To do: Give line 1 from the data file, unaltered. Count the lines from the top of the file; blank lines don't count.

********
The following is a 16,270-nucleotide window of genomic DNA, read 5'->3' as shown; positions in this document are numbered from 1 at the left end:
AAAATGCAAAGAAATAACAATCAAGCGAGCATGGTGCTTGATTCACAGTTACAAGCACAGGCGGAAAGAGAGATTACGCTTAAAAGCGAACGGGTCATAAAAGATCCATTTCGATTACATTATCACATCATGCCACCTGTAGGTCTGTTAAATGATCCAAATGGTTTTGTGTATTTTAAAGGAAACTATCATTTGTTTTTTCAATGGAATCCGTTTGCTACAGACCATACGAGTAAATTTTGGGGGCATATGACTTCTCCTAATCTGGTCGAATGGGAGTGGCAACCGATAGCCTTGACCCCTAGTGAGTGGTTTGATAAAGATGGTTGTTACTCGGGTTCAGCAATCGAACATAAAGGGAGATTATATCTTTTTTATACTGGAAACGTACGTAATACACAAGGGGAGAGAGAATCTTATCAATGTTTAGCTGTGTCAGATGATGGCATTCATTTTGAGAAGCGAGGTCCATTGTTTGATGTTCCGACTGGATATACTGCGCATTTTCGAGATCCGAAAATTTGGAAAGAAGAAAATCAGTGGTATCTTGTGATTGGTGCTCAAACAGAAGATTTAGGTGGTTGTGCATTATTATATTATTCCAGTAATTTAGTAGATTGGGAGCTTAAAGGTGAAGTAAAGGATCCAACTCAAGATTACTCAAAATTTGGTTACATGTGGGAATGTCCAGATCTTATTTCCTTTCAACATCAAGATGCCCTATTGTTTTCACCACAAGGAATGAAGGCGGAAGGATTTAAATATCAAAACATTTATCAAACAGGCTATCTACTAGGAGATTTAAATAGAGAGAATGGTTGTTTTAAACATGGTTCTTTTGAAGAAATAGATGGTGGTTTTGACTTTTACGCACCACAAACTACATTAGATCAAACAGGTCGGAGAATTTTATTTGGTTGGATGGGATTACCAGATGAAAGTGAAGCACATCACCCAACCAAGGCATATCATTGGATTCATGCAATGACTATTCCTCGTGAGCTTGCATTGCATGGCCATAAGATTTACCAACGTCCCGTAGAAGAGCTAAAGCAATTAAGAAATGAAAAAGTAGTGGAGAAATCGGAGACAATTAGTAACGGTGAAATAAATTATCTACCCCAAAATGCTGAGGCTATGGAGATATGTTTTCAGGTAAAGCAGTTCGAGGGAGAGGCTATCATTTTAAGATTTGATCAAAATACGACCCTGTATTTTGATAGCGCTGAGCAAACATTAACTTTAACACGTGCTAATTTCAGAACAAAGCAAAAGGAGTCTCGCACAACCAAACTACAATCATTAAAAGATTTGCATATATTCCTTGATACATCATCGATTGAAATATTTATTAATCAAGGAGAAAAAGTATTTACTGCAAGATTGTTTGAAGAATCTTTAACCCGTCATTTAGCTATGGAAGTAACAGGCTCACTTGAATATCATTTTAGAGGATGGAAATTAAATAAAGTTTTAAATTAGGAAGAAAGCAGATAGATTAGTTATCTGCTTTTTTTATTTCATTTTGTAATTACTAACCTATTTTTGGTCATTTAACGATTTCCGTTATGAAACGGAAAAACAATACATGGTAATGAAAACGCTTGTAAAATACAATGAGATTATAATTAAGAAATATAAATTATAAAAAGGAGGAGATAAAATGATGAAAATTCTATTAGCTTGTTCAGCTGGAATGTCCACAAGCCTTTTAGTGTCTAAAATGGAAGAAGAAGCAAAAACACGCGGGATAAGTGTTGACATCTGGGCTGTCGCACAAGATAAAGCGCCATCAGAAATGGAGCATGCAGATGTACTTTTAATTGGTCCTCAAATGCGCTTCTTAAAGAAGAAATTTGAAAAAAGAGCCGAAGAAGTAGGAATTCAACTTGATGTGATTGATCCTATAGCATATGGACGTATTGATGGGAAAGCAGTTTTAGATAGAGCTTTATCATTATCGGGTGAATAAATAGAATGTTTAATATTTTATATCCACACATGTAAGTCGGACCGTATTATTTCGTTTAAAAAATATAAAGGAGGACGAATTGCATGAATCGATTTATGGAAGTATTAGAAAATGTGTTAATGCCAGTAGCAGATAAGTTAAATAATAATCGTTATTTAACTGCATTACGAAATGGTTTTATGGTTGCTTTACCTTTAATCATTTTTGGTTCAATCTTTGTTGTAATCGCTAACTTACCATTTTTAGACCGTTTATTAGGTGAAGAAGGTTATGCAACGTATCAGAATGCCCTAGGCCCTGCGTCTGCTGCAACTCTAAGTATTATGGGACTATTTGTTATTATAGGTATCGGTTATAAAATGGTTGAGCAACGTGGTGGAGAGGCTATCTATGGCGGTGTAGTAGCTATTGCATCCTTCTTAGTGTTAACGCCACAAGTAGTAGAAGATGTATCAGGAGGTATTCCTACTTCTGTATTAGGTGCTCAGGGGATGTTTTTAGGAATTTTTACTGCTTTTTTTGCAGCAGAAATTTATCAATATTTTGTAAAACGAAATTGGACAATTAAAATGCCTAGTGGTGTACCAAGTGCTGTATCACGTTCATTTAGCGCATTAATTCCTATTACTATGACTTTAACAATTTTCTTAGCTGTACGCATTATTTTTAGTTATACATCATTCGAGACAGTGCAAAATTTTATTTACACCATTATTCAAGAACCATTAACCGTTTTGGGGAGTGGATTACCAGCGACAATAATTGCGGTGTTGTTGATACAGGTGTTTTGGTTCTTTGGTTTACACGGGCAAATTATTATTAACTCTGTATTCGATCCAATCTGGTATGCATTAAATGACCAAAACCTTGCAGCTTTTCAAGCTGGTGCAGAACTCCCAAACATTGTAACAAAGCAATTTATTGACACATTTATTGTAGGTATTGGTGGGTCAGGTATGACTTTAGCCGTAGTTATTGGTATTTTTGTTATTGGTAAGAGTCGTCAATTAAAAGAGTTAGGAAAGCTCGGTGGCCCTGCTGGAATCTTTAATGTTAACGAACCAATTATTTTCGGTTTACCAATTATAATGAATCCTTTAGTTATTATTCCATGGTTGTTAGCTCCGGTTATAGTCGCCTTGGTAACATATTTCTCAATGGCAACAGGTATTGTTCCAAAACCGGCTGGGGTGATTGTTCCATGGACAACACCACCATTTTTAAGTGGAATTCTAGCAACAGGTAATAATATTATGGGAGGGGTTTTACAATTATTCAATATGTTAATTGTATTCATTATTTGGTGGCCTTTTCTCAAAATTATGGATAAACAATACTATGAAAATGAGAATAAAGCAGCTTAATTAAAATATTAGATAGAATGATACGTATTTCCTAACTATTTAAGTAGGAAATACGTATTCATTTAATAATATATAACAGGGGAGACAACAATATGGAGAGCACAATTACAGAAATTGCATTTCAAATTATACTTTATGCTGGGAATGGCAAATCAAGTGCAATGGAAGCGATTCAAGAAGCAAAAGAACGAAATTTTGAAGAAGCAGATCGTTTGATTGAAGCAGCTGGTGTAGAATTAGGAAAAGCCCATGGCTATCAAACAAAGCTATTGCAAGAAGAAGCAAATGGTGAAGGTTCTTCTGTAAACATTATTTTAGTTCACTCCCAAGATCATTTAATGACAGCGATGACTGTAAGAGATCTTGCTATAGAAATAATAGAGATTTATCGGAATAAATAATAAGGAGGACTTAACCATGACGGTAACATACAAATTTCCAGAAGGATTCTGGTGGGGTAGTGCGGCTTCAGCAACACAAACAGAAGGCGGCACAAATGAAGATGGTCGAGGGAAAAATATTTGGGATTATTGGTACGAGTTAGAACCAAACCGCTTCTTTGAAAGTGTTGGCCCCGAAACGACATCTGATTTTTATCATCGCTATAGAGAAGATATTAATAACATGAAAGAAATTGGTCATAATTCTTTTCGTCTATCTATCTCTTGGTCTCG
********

The following is a 16,270-nucleotide window of genomic DNA, read 5'->3' as shown; positions in this document are numbered from 1 at the left end: